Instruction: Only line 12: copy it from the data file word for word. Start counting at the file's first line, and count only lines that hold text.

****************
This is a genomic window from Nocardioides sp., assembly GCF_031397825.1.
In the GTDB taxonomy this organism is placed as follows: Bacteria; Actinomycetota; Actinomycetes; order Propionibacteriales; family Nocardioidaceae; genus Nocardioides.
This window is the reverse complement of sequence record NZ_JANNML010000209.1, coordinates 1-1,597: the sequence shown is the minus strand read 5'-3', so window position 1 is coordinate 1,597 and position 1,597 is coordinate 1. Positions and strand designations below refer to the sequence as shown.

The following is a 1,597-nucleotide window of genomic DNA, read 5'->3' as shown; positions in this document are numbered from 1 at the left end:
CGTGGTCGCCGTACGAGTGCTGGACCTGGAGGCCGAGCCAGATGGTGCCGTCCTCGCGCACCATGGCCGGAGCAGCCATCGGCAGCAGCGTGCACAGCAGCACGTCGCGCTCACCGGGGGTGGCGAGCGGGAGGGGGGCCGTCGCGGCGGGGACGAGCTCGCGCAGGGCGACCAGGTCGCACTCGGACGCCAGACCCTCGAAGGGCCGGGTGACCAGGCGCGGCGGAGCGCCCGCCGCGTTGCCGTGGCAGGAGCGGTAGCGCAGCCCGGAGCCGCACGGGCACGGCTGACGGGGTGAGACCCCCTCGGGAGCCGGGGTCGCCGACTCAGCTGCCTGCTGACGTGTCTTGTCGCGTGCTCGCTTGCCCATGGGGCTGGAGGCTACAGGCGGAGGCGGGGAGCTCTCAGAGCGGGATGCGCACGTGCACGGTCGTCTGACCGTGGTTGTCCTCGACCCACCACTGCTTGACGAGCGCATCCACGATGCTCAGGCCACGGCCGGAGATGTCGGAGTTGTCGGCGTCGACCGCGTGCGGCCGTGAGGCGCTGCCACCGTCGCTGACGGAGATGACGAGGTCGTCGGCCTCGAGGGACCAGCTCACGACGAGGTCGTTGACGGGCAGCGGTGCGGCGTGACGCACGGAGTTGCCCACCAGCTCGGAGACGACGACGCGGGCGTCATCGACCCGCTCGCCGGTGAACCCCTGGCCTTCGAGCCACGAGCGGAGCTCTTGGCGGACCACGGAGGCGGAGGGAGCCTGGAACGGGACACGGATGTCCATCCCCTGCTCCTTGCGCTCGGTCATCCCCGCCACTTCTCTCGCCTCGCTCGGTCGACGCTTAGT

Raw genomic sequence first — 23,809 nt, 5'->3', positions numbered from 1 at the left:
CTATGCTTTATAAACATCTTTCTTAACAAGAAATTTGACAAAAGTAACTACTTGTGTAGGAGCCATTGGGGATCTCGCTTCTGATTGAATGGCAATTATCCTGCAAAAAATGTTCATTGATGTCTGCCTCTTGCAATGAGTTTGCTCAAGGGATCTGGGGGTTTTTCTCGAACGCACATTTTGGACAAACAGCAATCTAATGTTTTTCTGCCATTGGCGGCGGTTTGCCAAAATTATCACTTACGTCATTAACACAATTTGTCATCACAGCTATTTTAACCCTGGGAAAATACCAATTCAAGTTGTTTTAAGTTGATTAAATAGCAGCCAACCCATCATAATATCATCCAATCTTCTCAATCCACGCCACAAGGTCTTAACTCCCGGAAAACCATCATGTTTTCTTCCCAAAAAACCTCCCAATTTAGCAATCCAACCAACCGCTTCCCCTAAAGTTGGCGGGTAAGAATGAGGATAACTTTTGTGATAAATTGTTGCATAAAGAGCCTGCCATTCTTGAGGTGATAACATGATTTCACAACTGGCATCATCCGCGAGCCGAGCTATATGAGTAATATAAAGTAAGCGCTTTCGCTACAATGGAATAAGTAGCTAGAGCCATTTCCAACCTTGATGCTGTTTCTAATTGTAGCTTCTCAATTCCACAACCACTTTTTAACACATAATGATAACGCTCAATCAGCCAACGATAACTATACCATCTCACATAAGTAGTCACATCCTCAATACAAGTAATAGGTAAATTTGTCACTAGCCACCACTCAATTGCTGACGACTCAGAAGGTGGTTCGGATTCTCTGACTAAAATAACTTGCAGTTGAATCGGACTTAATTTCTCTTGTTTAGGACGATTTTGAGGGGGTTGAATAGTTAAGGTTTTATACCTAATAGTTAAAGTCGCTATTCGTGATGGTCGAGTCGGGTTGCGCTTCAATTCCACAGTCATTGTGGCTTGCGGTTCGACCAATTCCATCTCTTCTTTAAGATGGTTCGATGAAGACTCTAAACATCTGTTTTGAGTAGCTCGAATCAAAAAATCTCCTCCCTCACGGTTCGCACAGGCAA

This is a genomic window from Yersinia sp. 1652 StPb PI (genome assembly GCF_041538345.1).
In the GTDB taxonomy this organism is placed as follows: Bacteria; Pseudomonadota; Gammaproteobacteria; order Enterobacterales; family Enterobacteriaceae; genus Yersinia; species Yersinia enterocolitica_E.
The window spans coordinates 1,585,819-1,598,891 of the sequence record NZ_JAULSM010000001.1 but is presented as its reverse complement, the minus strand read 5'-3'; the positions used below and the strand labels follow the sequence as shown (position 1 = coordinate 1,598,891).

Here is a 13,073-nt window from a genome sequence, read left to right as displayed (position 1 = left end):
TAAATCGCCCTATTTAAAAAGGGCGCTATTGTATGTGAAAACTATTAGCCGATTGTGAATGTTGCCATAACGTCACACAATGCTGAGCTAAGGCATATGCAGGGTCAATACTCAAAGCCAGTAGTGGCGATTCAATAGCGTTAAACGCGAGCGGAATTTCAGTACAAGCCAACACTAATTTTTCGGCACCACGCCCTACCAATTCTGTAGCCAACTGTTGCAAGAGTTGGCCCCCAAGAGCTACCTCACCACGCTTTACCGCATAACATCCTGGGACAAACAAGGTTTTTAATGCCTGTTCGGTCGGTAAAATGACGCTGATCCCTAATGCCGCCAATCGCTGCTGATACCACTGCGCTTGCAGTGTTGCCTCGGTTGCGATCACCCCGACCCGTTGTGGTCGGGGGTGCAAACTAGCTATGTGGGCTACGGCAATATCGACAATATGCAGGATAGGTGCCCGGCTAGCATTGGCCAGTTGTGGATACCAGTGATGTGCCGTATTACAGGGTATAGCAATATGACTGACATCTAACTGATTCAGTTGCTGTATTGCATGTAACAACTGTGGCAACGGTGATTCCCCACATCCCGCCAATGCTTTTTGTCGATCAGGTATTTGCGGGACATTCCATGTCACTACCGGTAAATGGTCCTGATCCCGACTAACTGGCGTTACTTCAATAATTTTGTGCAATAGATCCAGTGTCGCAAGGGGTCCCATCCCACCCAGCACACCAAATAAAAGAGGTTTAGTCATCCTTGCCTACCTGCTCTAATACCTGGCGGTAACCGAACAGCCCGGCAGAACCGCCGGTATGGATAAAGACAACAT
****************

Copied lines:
TAAATCGCCCTATTTAAAAAGGGCGCTATTGTATGTGAAAACTATTAGCCGATTGTGAATGTTGCCATAACGTCACACAATGCTGAGCTAAGGCATATGCAGGGTCAATACTCAAAGCCAGTAGTGGCGATTCAATAGCGTTAAACGCGAGCGGAATTTCAGTACAAGCCAACACTAATTTTTCGGCACCACGCCCTACCAATTCTGTAGCCAACTGTTGCAAGAGTTGGCCCCCAAGAGCTACCTCACCACGCTTTACCGCATAACATCCTGGGACAAACAAGGTTTTTAATGCCTGTTCGGTCGGTAAAATGACGCTGATCCCTAATGCCGCCAATCGCTGCTGATACCACTGCGCTTGCAGTGTTGCCTCGGTTGCGATCACCCCGACCCGTTGTGGTCGGGGGTGCAAACTAGCTATGTGGGCTACGGCAATATCGACAATATGCAGGATAGGTGCCCGGCTAGCATTGGCCAGTTGTGGATACCAGTGATGTGCCGTATTACAGGGTATAGCAATATGACTGACATCTAACTGATTCAGTTGCTGTATTGCATGTAACAACTGTGGCAACGGTGATTCCCCACATCCCGCCAATGCTTTTTGTCGATCAGGTATTTGCGGGACATTCCATGTCACTACCGGTAAATGGTCCTGATCCCGACTAACTGGCGTTACTTCAATAATTTTGTGCAATAGATCCAGTGTCGCAAGGGGTCCCATCCCACCCAGCACACCAAATAAAAGAGGTTTAGTCATCCTTGCCTACCTGCTCTAATACCTGGCGGTAACCGAACAGCCCGGCAGAACCGCCGGTATGGATAAAGACAACAT